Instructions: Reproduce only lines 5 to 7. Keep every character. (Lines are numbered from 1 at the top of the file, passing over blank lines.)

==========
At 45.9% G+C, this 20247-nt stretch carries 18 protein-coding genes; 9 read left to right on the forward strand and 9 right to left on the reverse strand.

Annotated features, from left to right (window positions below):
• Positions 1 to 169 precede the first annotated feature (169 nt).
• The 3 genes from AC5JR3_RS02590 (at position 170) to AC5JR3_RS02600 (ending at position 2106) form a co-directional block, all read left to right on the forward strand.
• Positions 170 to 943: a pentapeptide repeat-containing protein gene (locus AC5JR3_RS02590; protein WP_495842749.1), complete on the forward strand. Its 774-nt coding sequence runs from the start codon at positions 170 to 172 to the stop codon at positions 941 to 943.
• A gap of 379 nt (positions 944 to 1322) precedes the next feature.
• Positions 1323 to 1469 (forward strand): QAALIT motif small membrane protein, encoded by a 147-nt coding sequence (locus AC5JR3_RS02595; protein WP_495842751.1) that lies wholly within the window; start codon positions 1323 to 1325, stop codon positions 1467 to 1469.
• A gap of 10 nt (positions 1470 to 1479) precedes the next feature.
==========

• Positions 170 to 943: a pentapeptide repeat-containing protein gene (locus AC5JR3_RS02590; protein WP_495842749.1), complete on the forward strand. Its 774-nt coding sequence runs from the start codon at positions 170 to 172 to the stop codon at positions 941 to 943.
• A gap of 379 nt (positions 944 to 1322) precedes the next feature.
• Positions 1323 to 1469 (forward strand): QAALIT motif small membrane protein, encoded by a 147-nt coding sequence (locus AC5JR3_RS02595; protein WP_495842751.1) that lies wholly within the window; start codon positions 1323 to 1325, stop codon positions 1467 to 1469.